Tennis enthusiasts enjoy the court July 18 at the Donald F. Fracassi Municipal Campus. The Southfield Parks and Recreation Department is offering many outdoor and virtual recreational activities.

Tennis enthusiasts enjoy the court July 18 at the Donald F. Fracassi Municipal Campus. The Southfield Parks and Recreation Department is offering many outdoor and virtual recreational activities.

Photo by Patricia O’Blenes

Southfield Parks and Recreation continues programming at a distance

By: Kayla Dimick | Southfield Sun | Published July 21, 2020


SOUTHFIELD — It may look a little different this year, but summer fun is in full swing in Southfield.

Despite the announcement of the cancellation of all classes and programs that came in a May press release, Parks and Recreation Director Terry Fields said some programs and events have been able to continue by following proper safety measures.

“I think, basically, from when this started, the focus was really to keep our residents and our staff safe,” she said. “Our staff has been consistently working on programs based on what the governor is saying, and each time it changed, so did we — our decisions are based on the safety of our residents and staff.”

The governor’s stay-at-home order was lifted in early June, but Fields said department officials opted to continue with the cancellation of many in-person programs, such as day camps, senior programming, travel programs and all programming at the Sports Arena pool.

“Knowing that some of these restrictions have lifted and folks are able to go outside, we very much have a responsibility as a city to keep them safe when they’re travelling through our parks,” she said.

For example, residents are able to enjoy the city’s outdoor parks and the amenities they have to offer, such as playgrounds, golf courses, picnic shelters and walking trails.

“If you’re using our parks, our amenities are not sanitized, so really follow the CDC guidelines of social distancing and wear a mask when possible so you can keep yourself safe,” Fields said.

However, Fields said some facilities remain closed, such as racquetball and the sand volleyball courts. The tennis courts are open.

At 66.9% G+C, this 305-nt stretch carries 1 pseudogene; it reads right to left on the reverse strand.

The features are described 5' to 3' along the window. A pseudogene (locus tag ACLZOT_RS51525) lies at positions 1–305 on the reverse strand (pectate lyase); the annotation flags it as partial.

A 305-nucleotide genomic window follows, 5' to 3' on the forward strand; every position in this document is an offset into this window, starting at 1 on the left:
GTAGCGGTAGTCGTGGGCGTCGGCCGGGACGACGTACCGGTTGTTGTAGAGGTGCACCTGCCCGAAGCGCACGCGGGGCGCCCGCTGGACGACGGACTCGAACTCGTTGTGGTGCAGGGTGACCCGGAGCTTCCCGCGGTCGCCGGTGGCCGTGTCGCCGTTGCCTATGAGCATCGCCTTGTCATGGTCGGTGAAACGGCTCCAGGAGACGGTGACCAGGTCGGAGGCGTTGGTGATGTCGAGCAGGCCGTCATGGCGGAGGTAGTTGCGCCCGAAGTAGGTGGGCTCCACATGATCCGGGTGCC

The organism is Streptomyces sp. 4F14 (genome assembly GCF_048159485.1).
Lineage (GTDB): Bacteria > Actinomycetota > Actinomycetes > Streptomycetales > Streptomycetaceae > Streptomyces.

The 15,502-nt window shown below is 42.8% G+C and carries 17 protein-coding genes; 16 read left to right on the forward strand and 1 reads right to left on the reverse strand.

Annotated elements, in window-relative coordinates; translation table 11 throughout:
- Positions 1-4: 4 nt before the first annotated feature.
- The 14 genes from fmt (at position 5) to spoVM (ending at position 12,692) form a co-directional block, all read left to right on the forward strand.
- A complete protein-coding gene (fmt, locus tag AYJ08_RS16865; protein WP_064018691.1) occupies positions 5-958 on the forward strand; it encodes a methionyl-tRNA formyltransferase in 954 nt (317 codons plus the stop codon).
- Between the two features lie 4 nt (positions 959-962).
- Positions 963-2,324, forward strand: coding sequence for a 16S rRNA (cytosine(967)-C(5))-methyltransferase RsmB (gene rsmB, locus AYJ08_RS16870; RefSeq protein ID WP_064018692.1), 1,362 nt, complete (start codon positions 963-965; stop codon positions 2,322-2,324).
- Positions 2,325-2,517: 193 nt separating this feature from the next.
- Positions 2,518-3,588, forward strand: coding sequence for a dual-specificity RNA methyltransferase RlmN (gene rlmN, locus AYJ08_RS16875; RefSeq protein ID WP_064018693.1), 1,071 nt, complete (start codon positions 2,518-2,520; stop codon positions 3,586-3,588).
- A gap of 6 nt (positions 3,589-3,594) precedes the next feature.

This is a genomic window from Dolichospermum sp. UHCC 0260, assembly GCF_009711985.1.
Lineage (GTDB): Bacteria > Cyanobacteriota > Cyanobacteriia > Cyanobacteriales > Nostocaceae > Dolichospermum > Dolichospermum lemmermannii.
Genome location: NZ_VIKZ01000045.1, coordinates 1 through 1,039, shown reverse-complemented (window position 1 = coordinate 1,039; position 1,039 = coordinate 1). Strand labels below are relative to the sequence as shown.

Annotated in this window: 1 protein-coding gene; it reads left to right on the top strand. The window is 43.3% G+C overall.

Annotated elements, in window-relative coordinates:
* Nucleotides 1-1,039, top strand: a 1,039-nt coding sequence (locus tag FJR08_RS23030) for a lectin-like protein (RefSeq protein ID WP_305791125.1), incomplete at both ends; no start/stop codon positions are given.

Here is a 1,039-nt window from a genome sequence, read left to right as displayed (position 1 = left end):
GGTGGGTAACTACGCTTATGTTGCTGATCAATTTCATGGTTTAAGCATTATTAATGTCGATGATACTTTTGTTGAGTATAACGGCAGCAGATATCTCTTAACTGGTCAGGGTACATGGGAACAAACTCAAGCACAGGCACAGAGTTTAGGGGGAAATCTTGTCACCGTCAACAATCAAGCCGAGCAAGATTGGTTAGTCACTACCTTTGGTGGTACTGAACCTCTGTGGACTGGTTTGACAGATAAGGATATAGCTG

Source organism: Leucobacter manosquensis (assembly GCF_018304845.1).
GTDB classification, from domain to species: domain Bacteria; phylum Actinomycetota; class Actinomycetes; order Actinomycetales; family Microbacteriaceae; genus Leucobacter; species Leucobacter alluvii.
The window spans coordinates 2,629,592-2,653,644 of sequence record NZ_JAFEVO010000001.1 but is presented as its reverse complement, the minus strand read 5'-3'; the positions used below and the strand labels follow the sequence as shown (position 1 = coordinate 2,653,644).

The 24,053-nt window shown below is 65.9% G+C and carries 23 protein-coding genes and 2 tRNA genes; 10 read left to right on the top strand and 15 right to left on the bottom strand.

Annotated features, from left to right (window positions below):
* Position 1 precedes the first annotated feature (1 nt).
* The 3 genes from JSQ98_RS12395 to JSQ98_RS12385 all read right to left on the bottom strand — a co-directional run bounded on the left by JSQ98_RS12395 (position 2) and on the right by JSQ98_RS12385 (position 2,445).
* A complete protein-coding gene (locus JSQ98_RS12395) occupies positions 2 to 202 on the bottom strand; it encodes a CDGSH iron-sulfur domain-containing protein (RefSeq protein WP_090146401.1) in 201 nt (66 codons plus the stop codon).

“Our community has been affected greatly here, and we really want to be able to make decisions going forward based on safety,” Fields said.

Russell Malburg, the city’s facilities supervisor, said that, in addition to taking extra measures to ensure outdoor facilities are safe, such as sanitizing restrooms three times a day, staff who work in the building are being screened for COVID-19 symptoms before they start work.

“Every time any employee enters our building, the first thing right out of the gate is we have a questionnaire asking about their symptoms, if they’ve traveled or come in contact with anyone (with the virus), and get our temperature taken,” Malburg said. “If you can’t properly answer one of those questions, you’re not able to work. Once you’re here, we have citywide-issued masks. We’re wearing masks all the time, especially now with the executive order. Any city employee is going to be wearing a mask during any interaction.”

Keeping the safety of Southfielders in mind, Malburg said officials looked at measures other communities are following and tweaked them to fit Southfield’s needs.

“We thought with how hard our area has been hit, it’s kind of a different world out here and a different demographic, and we don’t want to be status quo,” he said.

Recreation Programmer Cathy Fresia said one staple summer program is still happening, but with a different twist.

“Traditionally, we’ve done Recreation on the Move, where we go to different parks and we have a truck with different equipment and craft projects,” she said. “This year we’ve decided to do that program in a bag, so we put together different projects in a recyclable paper bag, and the first 25 kids that come to visit us will be able to take home one of these bags that are designed around a theme.”

Staff then takes to the Parks and Recreation Facebook page, @SouthfieldParksandRecreation, and posts a video with instructions on how to complete the activity. The program is sponsored by Denso.

Fields said staff have also been able to continue day camps, but with a different spin, called Camp on the Go, where campers can participate in activities through Zoom.

Office Supervisor Taneshia Springer said that for the most part, residents adapted well to the changes.

“Overwhelmingly, people have been understanding, and I believe it’s because of how this community has been affected by COVID,” she said.

To keep up to date on the programs and activities offered, Fields recommends checking the department’s or the city’s website,